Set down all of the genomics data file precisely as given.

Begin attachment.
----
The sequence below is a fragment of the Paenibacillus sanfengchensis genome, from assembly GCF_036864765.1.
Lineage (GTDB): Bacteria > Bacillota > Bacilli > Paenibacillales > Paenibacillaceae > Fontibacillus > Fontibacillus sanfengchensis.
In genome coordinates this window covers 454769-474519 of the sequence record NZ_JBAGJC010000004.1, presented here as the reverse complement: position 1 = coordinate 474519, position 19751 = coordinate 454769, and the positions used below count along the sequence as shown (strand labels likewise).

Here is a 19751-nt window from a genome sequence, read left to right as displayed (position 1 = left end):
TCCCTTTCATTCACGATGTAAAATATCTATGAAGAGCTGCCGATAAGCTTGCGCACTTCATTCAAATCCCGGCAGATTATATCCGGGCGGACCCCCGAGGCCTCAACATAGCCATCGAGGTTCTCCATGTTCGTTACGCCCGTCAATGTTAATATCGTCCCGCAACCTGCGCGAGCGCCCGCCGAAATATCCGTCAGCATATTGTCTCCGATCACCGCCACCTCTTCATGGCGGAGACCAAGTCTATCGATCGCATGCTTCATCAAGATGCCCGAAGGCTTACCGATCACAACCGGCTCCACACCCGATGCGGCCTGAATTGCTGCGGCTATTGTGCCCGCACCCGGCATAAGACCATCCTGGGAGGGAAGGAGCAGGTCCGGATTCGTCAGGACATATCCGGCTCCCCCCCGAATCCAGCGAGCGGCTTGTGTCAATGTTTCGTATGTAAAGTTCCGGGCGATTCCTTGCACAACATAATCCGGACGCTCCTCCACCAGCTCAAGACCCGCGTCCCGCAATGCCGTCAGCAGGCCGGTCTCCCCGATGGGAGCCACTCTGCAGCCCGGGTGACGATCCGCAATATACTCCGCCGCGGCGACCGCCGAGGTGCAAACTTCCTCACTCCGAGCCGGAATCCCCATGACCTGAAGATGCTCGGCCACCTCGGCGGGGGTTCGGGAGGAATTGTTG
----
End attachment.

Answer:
The sequence below is a fragment of the Paenibacillus sanfengchensis genome, from assembly GCF_036864765.1.
Lineage (GTDB): Bacteria > Bacillota > Bacilli > Paenibacillales > Paenibacillaceae > Fontibacillus > Fontibacillus sanfengchensis.
In genome coordinates this window covers 454769-474519 of the sequence record NZ_JBAGJC010000004.1, presented here as the reverse complement: position 1 = coordinate 474519, position 19751 = coordinate 454769, and the positions used below count along the sequence as shown (strand labels likewise).

Here is a 19751-nt window from a genome sequence, read left to right as displayed (position 1 = left end):
TCCCTTTCATTCACGATGTAAAATATCTATGAAGAGCTGCCGATAAGCTTGCGCACTTCATTCAAATCCCGGCAGATTATATCCGGGCGGACCCCCGAGGCCTCAACATAGCCATCGAGGTTCTCCATGTTCGTTACGCCCGTCAATGTTAATATCGTCCCGCAACCTGCGCGAGCGCCCGCCGAAATATCCGTCAGCATATTGTCTCCGATCACCGCCACCTCTTCATGGCGGAGACCAAGTCTATCGATCGCATGCTTCATCAAGATGCCCGAAGGCTTACCGATCACAACCGGCTCCACACCCGATGCGGCCTGAATTGCTGCGGCTATTGTGCCCGCACCCGGCATAAGACCATCCTGGGAGGGAAGGAGCAGGTCCGGATTCGTCAGGACATATCCGGCTCCCCCCCGAATCCAGCGAGCGGCTTGTGTCAATGTTTCGTATGTAAAGTTCCGGGCGATTCCTTGCACAACATAATCCGGACGCTCCTCCACCAGCTCAAGACCCGCGTCCCGCAATGCCGTCAGCAGGCCGGTCTCCCCGATGGGAGCCACTCTGCAGCCCGGGTGACGATCCGCAATATACTCCGCCGCGGCGACCGCCGAGGTGCAAACTTCCTCACTCCGAGCCGGAATCCCCATGACCTGAAGATGCTCGGCCACCTCGGCGGGGGTTCGGGAGGAATTGTTG